Another Voice: Commitment by the State Necessary for Children’s Services
By SUSAN LOEW Every day we work our hardest to keep kids safe and help families overcome the challenges that too often lead to children being abused, neglected, and ultimately removed from their homes. Every child deserves to live in a safe home and have a good shot at a bright future.
So when decisions in Sacramento threaten child welfare services and undercut children’s chances for a successful future, we must fight to protect our children. And we must hold Gov. Arnold Schwarzenegger accountable for reversing his commitment to California’s most vulnerable children.
Unconscionable cuts that harm abused and neglected children have increased their risks, thanks to the governor’s veto of $80 million for child welfare services. The veto cost the state another $53 million in federal funding to protect children. That’s a $133 million blow to children who already deal with loss on so many levels.
Across California, funding was eliminated for more than 600 child welfare workers. Here in Riverside County, state reductions have eliminated 46 social worker positions that must be kept vacant. The remaining staff has worked nine hours less per pay period since July because of furloughs. As a result, we have been unable to adequately staff child abuse hot lines, investigate abuse allegations in a timely manner and help families safely keep children in their homes. It also has reduced our ability to work with families to safely reunify children or find permanent, loving homes for those who cannot be reunified.
For the year that begins July 1, the Children’s Services Division has reduced and/or cancelled core services that give parents the skills and support systems they need to provide safe and stable homes for their kids. When children must be removed from a home, these are the services we rely upon to ensure we place them with safe and stable foster parents.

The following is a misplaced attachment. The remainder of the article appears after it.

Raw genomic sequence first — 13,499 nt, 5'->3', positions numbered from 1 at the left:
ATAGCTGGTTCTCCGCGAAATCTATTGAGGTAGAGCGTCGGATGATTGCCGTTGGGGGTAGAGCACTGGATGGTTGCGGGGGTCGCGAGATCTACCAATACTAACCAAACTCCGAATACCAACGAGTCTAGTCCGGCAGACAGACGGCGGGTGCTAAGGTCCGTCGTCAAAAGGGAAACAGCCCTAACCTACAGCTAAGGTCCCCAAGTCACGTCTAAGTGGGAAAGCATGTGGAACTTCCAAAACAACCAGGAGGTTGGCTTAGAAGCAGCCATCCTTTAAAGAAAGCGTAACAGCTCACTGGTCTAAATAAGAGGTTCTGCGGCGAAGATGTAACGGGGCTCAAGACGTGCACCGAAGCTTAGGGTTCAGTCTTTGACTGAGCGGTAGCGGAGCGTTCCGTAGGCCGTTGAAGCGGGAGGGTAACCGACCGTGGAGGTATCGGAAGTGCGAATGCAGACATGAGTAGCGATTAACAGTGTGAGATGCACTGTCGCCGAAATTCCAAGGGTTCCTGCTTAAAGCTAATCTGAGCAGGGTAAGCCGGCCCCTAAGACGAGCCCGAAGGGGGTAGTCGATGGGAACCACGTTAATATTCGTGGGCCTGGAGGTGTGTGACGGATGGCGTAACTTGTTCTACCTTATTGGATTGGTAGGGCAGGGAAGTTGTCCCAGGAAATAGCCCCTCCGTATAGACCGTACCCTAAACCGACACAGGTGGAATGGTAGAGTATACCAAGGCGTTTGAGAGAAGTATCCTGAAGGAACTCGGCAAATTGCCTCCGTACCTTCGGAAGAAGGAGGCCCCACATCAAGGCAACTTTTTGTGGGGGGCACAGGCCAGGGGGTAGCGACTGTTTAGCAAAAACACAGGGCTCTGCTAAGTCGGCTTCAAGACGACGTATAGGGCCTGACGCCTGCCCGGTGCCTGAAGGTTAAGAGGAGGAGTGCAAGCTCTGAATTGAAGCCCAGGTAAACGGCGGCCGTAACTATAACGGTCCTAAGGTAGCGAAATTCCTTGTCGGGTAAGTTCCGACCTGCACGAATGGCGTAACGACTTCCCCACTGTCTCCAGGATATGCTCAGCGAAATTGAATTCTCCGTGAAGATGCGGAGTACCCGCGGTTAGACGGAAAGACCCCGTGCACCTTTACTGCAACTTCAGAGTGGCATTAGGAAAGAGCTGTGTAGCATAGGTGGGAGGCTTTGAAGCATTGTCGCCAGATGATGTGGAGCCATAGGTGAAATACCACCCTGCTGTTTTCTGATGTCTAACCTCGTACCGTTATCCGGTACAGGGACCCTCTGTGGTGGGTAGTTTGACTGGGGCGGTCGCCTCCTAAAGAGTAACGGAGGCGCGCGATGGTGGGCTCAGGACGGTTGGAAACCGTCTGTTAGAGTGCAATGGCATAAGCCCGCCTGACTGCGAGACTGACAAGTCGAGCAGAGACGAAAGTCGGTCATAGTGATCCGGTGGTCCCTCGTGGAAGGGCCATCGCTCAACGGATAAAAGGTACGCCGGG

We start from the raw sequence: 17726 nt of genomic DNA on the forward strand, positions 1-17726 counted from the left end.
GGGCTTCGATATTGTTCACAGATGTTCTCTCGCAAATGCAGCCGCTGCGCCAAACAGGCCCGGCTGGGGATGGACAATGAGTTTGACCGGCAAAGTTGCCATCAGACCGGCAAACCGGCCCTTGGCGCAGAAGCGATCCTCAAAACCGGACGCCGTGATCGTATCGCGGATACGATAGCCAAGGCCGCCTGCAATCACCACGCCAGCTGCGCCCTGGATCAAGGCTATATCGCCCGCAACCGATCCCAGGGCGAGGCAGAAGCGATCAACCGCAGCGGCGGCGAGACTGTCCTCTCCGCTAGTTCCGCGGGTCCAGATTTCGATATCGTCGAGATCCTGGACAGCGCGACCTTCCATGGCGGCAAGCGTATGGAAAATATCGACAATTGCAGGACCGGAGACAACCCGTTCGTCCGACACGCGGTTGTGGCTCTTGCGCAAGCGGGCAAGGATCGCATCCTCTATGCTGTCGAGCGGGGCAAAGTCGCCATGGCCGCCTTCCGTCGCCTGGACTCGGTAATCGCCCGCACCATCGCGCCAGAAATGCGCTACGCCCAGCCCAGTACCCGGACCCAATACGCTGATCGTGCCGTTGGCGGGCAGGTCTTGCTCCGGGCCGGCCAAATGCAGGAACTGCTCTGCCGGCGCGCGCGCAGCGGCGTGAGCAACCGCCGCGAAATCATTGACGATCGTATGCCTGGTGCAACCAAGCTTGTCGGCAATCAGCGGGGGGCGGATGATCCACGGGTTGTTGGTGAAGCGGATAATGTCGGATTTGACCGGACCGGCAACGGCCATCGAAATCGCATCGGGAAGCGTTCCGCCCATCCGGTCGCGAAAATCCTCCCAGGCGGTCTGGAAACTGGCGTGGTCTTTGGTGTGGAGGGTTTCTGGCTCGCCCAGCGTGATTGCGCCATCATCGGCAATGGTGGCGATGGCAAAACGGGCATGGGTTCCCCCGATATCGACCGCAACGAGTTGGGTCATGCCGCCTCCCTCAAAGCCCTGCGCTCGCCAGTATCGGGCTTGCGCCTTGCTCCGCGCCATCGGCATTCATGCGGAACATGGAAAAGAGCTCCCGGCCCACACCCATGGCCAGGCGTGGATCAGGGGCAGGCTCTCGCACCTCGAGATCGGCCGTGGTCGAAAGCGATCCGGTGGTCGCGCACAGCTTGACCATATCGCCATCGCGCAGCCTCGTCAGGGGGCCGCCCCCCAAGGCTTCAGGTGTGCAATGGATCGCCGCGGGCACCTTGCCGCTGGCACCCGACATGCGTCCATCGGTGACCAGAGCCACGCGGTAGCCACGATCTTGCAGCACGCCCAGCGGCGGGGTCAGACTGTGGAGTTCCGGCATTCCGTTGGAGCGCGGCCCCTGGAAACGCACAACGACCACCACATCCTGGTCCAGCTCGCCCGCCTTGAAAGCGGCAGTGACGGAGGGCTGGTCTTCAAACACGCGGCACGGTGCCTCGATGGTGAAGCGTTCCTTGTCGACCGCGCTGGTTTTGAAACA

Here are some examples of how the cuts have affected us in Riverside County:
Cancelled two contracts for in-home visitation services, which allow trained professionals to work one-on-one with families to improve parenting skills.
Eliminated staff positions for the health care program for children in foster care, reducing support for public health nurses.
Reduced funding for drug testing of parents, temporary shelter for adolescents, and background checks for resource families, which affects our ability to place children with relatives.
The governor proposes to continue his cuts, and as a result, children will remain in foster care longer. Families won’t receive counseling, substance abuse treatment and other critical services. Foster families will struggle to provide basic care, and we might have to eliminate transitional services that help foster kids find jobs and housing as they get older and become ineligible for foster care.
Ignoring these problems simply puts them off to tomorrow, when costs will be much higher. It’s estimated that child abuse that is not addressed early costs taxpayers $104 billion annually in greater demand for services, according to Prevent Child Abuse America.
California can and must do better for its abused and neglected children. It’s the right thing to do, and caring for them means investing in the safety and security of our communities.
Caring for abused and neglected children is everyone’s responsibility, and our county won’t abandon our most vulnerable children. We need the governor and Legislature to make the same commitment.
Susan Loew is director of the Riverside County Department of Public Social Services.